Thursday, June 18

Facebook apps and the Myth of Privacy

Do you have a Facebook page? I do. So does everyone I'm related to or personally acquainted with, or so it seems at least.

I really like Facebook. It connects me with my friends in a nice way. At least for family and friends who use it, I feel as though I know what's going on with them and I'm sure they feel the same way about me. I like snapping pictures from my mobile phone and posting them directly to Facebook. It lets me share experiences with friends in near real-time.

But I also don't want my personal information spread throughout the known universe. I don't need people I've never met knowing my cell phone number, email address, street address, and so on. Those are all things I've posted in my profile, because I don't mind my FRIENDS having access to them, and I am careful to change privacy settings on just about everything from the default of "Everyone" to the setting of "Only friends."

Facebook also has applications that run through its service, and these apps are just insanely popular. Some of the apps are internal Facebook programs. Events, groups, mobile, etc. Even photos is an app. Then you have the third party apps. Games, quizzes, and just about everything else you see your friends using. And while I think it's wonderful that one of my friends just set a record high score in Squeeze The Lizard, is it REALLY a newsworthy item?

Let me get to the point. When you use an application, part of the deal is you trust that application with TOTAL ACCESS to your profile. That means everything. Every contact detail, every photograph. EVERYTHING. It doesn't matter how you've configured your privacy settings. So if you're someone like me, who doesn't particularly want strangers tromping about in their personal information, even though I like sharing that same information with friends, you tend to avoid these third party apps and just stick to the Facebook basics. Because those third party apps, although they are supposed to only retain your information for 24 hours, are free to do whatever they like with it during that time. Even, say, sell your contact information to telemarketers?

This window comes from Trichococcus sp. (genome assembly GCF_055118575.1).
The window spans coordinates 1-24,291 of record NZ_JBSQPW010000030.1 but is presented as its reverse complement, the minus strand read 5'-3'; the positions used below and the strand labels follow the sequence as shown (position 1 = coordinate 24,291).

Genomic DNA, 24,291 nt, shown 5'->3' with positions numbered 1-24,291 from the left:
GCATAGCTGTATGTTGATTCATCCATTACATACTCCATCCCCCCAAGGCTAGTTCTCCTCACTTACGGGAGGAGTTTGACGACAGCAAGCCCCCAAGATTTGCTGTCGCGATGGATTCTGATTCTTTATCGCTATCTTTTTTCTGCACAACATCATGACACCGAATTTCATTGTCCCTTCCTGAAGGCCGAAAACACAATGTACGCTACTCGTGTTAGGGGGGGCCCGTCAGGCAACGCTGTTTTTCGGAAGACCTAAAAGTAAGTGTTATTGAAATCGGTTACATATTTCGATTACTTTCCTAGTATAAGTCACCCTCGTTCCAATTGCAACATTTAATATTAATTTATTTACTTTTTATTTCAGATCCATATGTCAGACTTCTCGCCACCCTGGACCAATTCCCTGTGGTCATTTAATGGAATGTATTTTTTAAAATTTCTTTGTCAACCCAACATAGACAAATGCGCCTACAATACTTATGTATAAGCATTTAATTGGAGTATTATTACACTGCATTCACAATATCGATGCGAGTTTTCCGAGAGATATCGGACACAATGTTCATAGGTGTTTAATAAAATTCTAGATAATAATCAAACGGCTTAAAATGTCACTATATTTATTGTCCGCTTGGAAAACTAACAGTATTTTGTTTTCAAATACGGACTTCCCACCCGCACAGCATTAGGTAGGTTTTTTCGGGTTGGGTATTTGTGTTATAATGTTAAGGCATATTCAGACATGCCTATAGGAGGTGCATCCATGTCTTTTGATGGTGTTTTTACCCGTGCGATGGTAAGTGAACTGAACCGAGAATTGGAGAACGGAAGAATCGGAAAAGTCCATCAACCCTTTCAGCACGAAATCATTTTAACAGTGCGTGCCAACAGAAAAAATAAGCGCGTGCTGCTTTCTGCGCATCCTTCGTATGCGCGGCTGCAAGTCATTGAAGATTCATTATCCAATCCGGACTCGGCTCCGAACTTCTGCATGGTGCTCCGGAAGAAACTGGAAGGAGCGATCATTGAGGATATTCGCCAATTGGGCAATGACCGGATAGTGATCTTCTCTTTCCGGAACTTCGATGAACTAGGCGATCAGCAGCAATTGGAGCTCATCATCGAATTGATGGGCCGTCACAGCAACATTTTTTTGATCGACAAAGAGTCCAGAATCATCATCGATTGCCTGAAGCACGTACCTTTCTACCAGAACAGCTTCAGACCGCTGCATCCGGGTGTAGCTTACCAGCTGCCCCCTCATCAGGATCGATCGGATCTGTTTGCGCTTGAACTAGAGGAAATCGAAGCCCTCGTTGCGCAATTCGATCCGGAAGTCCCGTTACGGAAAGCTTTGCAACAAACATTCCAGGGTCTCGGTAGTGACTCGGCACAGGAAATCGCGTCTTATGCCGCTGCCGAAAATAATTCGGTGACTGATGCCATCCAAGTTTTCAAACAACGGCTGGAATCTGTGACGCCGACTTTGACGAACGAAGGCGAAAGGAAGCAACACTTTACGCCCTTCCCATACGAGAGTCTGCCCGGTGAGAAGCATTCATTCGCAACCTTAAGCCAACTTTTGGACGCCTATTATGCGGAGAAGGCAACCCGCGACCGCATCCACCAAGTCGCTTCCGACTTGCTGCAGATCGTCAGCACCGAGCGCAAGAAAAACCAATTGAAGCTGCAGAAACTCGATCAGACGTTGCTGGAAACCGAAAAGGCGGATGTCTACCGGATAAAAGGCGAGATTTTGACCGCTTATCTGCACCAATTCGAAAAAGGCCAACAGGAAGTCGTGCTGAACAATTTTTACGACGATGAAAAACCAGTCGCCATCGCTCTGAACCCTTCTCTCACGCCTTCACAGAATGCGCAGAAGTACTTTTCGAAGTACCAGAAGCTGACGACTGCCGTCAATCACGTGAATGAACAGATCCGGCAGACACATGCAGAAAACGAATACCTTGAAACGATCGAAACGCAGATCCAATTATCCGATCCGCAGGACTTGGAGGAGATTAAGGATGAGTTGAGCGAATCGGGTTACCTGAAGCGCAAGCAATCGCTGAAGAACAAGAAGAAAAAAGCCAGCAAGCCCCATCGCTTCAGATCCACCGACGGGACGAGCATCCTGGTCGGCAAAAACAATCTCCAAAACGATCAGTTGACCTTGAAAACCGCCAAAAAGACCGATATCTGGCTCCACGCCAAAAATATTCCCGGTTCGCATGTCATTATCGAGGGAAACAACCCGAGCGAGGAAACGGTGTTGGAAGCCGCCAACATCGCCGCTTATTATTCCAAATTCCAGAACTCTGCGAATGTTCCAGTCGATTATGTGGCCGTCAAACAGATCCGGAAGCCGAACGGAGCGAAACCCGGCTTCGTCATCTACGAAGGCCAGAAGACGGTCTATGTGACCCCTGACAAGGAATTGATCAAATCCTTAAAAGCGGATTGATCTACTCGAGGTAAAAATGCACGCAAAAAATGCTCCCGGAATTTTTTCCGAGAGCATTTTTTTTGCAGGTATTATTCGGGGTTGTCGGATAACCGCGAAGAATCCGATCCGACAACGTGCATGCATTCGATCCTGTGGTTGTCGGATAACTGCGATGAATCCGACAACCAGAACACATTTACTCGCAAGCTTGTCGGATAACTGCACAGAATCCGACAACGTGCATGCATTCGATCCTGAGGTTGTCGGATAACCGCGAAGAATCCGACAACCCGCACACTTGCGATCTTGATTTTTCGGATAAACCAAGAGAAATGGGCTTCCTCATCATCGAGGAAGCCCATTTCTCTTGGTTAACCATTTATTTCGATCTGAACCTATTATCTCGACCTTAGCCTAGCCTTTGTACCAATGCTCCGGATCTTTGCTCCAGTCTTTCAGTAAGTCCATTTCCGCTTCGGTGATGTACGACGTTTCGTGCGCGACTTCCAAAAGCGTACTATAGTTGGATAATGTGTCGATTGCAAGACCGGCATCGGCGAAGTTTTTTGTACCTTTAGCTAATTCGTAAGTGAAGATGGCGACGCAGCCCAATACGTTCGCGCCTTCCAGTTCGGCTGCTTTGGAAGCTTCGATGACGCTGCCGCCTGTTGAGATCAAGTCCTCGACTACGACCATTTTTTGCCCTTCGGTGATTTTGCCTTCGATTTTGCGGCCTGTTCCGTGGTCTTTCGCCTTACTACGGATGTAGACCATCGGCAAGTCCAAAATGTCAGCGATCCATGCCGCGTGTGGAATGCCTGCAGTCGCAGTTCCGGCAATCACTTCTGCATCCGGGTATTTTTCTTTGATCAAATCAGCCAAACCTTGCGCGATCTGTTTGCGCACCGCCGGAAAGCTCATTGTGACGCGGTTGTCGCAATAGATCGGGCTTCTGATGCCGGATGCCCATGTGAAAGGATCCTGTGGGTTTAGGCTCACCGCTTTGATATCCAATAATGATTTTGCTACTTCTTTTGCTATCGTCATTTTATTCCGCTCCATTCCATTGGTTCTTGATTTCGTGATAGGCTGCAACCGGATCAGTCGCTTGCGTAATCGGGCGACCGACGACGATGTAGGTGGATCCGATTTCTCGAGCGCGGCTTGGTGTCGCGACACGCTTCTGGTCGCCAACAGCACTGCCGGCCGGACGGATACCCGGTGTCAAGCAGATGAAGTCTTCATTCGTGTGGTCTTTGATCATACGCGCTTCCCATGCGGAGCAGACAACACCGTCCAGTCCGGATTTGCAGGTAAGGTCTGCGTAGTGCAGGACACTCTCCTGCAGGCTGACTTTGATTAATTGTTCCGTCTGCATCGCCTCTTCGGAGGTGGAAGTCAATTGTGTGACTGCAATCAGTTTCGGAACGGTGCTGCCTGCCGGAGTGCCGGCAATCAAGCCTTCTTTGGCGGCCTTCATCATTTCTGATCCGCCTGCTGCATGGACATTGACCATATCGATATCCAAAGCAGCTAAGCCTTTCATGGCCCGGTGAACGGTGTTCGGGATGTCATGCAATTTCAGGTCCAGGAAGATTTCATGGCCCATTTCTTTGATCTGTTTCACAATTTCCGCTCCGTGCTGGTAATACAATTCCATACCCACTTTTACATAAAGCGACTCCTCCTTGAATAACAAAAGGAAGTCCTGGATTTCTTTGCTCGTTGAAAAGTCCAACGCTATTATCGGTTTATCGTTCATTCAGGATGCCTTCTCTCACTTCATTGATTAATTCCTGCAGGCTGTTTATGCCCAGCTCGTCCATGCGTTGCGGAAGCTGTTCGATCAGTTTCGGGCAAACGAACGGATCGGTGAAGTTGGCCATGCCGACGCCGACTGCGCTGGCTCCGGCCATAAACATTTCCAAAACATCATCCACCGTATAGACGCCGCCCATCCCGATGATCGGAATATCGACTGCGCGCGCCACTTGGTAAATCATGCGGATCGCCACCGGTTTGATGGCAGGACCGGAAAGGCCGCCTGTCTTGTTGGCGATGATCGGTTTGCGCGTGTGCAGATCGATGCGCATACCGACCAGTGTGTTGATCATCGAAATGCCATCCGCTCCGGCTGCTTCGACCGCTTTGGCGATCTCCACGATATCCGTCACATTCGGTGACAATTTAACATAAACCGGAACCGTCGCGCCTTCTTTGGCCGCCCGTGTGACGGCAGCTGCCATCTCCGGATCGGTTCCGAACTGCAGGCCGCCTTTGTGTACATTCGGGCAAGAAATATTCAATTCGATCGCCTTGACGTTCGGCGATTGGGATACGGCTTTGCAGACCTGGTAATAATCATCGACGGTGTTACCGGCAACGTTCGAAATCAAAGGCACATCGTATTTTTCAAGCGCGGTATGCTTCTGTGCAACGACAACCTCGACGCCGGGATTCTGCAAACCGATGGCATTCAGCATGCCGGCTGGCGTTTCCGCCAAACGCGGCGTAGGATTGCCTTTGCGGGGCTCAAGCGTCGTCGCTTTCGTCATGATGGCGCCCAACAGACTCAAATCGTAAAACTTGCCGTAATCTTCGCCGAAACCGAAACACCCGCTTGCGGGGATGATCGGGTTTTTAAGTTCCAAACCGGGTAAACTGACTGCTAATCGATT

What's worse, the third party apps that your FRIENDS USE can access the same information in your profile that your friends themselves can access. This means that when your friend Weird Al decides to play Nuclear Penguin Attack, that third party app can dig into YOUR profile, get your cell phone number, and sell that to some telemarketer who wants to call you in an attempt to sell used car warranties. Furthermore, it can be argued that this tenuous link constitutes a business relationship, so the Do Not Call rules for telemarketers wouldn't apply. Your friend trusts this third party app, whose author has a relationship with the telemarketer, and they've given permission to that author allowing complete access to their profile. You trust your friend, giving them similar access. This circle of trust leads to your personal information being available to ... well, just about everyone.

You might be thinking "Oh that's silly! Facebook would never do that!" Maybe you're right, Facebook wouldn't. But! I am not talking about the apps that Facebook has created. I'm talking about third party apps. Third party, in this case, meaning anyone. That's right, anyone is free to develop and promote a Facebook app. They're not connected with, or controlled by Facebook. I am absolutely certain that the vast majority of these developers are excellent people who never do anything improper with the information they have access to in your profile. What I am not sure of is how to tell which few are NOT good people. Can you tell? No, I didn't think you could.

So what can you do? There's actually a fairly simple solution. First, don't run any third party apps yourself. If you do, then at least understand that you're giving them access to EVERYTHING you've posted on Facebook, with NO RESTRICTION on what they are allowed to do with it.

Next, to control what the third party apps your FRIENDS choose to run can access about you, pull down the Settings menu on the main Facebook page and choose Privacy Settings. Under Privacy Settings, click the link for Applications. When the Applications Privacy page appears, you'll be looking at the Overview tab. Take a moment to read the scary text explaining how Facebook apps are given permission to move in to your basement and drink all your beer, then click on the Settings tab. Look at the list of things your friends' apps can see about you. You cannot stop these apps from seeing your name, what networks you belong to, and the names of all your friends. But you can clear all the check boxes for other items, including things such as cell phone numbers and email addresses.

I highly recommend you do just that.

Facebook is a wonderful thing and I don't intend to stop using it. However, it's just not clear to most people how much information these third party apps can access, and it's REALLY not clear that third party apps USED BY THEIR FRIENDS can access this information in the profiles of everyone in their entire network of friends. That's a lot of assumed privilege, there.

Facebook gives you controls to limit this, but the default is the same as it is with everything in Facebook. Access is granted to everyone on Planet Earth. So, get control of it and use your Privacy settings!

Oh, and add me to your friends list while you're at it.

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